Kotiw, Michael and Morgan, Michael and Taylor, Stephen M. and Shiels, Ian A. (2010) Detection of anti-TNFa activity in canine hyperimmune serum using a TNFa inhibition assay. Veterinary Clinical Pathology, 39 (1). pp. 46-52. ISSN 0275-6382
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Official URL: http://dx.doi.org/10.1111/j.1939-165X.2009.00166.x
Identification Number or DOI: doi: 10.1111/j.1939-165X.2009.00166.x
Background: Increased serum tumor necrosis factor-α (TNFα) activity has been associated with onset of serious inflammatory diseases in dogs. Development of treatment with TNFα-antagonists has been limited by the unavailability of suitable reagents and potency assays for TNFα. Objectives: The objectives of this study were to optimize a cell-based assay to measure anti-TNFα activity in serum and plasma from hyperimmune (vaccinated with an Escherichia coli J5 bacterin) and unvaccinated canine donors; to use the assay to determine whether hyperimmune serum inhibits TNFα activity in vivo; and to determine whether soluble TNF receptor-1 (sTNFR1, a naturally occurring TNFα antagonist) contributes to anti-TNFα activity. Methods: Commercial plasma and serum from hyperimmune-frozen plasma (HFP) donors and unvaccinated fresh-frozen plasma (FFP) donors were used in the study. An L929-cell TNFα-inhibition assay (LTIA) was optimized to measure anti-TNFα activity. Using a rat subcutaneous pouch model of inflammation, the effects of HFP, FFP, a synthetic TNFα antagonist (Etanercept), and carprofen on TNFα activity were compared in vivo. Immunofluorescence was used to measure soluble sTNFR1 concentration. Results: Using the optimized LTIA, HFP serum but not FFP serum decreased canine TNFα activity (P<.01). HFP plasma and Etanercept (but not FFP plasma or carprofen) significantly decreased TNFα activity in pouch exudates (P<.05). A significantly higher concentration of sTNFR1 was found in HFP than FFP serum. Conclusions: Using the LTIA, anti-TNFα activity is readily measured in canine serum and inflammatory exudates. sTNFR1 appears to contribute to anti-TNFα activity in HFP serum. These results suggest HFP should be investigated further as a potential immunotherapeutic agent for controlling canine diseases in which TNFα is implicated.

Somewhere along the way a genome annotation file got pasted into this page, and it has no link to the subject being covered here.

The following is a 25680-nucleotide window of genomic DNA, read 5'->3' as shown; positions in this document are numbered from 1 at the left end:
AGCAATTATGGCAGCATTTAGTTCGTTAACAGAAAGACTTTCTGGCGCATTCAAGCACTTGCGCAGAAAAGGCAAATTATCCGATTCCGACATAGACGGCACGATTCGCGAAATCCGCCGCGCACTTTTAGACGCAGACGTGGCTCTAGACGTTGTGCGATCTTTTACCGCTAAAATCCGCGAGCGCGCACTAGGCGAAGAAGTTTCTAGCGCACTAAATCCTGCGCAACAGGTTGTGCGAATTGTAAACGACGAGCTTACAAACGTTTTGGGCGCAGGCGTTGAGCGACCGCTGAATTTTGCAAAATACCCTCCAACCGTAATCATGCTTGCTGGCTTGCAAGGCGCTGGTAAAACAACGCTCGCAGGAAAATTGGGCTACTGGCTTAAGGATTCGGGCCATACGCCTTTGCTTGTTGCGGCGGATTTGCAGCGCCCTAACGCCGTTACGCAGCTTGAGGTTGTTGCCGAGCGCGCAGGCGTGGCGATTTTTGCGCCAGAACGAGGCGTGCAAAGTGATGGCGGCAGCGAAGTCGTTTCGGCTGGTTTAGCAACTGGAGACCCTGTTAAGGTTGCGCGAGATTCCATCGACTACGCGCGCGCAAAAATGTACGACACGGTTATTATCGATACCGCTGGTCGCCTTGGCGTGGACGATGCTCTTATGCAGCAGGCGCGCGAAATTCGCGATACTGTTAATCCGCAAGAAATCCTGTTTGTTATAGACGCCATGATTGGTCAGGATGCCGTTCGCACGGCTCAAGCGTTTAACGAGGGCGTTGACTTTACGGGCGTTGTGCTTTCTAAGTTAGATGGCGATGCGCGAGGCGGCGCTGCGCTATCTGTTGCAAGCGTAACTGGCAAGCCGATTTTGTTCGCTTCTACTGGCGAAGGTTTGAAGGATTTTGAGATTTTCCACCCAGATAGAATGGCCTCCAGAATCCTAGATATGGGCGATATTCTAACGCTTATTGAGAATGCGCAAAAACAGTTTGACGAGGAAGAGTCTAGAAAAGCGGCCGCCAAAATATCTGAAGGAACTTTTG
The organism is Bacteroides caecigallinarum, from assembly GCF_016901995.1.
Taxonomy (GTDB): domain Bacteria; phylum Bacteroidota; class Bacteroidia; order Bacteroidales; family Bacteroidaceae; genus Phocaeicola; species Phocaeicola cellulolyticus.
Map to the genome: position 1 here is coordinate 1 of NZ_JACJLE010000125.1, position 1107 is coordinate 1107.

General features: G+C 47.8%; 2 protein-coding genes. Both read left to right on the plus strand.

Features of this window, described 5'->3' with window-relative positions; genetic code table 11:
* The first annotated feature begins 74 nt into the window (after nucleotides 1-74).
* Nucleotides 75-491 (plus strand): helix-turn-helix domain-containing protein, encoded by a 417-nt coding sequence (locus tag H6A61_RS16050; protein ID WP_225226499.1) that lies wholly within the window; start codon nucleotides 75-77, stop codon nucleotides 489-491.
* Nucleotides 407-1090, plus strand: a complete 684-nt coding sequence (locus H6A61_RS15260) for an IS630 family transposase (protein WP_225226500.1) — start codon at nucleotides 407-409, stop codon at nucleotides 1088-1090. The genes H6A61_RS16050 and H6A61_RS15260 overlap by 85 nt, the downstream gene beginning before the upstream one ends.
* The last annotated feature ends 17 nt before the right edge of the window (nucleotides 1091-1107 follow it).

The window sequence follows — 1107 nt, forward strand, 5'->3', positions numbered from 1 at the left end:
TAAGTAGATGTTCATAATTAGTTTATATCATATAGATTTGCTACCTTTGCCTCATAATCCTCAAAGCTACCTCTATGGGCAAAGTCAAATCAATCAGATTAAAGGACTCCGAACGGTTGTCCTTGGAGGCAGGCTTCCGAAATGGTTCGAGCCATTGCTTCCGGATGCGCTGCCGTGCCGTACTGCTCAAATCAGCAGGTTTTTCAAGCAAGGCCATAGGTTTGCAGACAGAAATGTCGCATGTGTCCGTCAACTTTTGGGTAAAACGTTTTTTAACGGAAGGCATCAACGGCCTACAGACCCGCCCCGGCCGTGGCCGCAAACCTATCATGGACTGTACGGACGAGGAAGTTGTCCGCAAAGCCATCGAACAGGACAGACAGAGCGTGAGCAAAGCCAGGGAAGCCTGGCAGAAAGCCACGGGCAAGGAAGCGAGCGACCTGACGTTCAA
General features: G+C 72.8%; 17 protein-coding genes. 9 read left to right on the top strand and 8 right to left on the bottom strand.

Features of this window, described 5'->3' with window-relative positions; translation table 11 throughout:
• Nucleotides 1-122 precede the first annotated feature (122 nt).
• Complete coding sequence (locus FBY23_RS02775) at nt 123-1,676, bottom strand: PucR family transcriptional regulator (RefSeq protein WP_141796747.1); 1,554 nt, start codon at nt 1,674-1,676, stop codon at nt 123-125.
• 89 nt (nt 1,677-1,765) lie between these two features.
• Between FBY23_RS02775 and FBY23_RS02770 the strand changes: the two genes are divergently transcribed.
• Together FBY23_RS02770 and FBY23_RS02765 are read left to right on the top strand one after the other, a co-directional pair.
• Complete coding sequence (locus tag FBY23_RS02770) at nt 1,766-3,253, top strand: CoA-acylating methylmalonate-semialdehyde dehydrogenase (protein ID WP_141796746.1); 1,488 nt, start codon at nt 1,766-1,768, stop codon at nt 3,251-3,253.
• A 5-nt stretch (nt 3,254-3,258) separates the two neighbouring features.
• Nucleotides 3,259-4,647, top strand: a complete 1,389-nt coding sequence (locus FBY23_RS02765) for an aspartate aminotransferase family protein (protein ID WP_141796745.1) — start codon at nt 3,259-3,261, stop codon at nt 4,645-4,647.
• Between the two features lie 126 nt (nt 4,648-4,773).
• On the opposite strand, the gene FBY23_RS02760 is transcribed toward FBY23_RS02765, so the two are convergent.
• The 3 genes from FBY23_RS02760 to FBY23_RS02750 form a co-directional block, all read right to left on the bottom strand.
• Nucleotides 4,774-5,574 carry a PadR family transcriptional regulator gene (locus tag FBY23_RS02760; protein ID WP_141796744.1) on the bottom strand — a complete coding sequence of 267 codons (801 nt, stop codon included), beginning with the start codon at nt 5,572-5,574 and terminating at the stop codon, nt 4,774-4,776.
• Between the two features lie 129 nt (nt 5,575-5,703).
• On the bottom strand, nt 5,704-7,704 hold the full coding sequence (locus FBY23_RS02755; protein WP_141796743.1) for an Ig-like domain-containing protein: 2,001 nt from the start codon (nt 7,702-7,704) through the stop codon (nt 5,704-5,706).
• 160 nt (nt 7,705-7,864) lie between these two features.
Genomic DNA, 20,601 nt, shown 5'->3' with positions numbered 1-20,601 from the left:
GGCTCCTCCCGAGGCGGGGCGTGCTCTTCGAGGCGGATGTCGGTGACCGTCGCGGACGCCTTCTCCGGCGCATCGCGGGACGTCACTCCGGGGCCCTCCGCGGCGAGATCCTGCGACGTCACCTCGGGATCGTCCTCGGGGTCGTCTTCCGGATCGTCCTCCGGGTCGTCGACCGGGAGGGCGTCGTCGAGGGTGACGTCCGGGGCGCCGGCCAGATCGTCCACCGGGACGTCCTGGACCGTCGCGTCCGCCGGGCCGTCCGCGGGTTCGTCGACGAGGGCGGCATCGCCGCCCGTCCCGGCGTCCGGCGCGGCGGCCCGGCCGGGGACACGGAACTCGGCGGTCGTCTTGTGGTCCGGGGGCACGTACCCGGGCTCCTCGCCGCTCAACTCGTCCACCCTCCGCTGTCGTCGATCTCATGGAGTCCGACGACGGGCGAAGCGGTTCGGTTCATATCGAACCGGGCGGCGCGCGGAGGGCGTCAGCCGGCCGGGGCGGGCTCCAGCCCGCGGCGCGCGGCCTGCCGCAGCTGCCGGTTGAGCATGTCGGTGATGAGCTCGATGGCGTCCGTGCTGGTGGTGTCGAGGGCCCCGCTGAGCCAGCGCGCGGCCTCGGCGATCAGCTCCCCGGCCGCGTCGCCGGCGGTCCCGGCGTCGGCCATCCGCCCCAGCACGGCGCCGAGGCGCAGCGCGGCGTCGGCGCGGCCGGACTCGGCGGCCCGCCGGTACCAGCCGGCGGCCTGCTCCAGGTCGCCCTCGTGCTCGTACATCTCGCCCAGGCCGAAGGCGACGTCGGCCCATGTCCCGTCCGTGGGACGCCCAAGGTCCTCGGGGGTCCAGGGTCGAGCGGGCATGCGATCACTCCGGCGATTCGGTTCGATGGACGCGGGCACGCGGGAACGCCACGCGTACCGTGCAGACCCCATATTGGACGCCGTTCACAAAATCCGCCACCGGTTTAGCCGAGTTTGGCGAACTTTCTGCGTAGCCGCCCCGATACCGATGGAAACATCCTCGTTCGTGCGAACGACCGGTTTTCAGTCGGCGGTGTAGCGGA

|Item Type:||Article (Commonwealth Reporting Category C)|
|Additional Information:||Permanent restricted access to Published version due to publisher's copyright restrictions.|
|Uncontrolled Keywords:||dogs; escherichia coli J5; hyperimmune serum; L929 cell assay; TNF inhibition|
|Fields of Research (FOR2008):||11 Medical and Health Sciences > 1107 Immunology > 110702 Applied Immunology (incl. Antibody Engineering, Xenotransplantation and T-cell Therapies)|
06 Biological Sciences > 0605 Microbiology > 060501 Bacteriology
07 Agricultural and Veterinary Sciences > 0707 Veterinary Sciences > 070705 Veterinary Immunology
|Socio-Economic Objective (SEO2008):||E Expanding Knowledge > 97 Expanding Knowledge > 970111 Expanding Knowledge in the Medical and Health Sciences|
|Deposited On:||08 Dec 2010 21:22|
|Last Modified:||06 Mar 2012 12:31|
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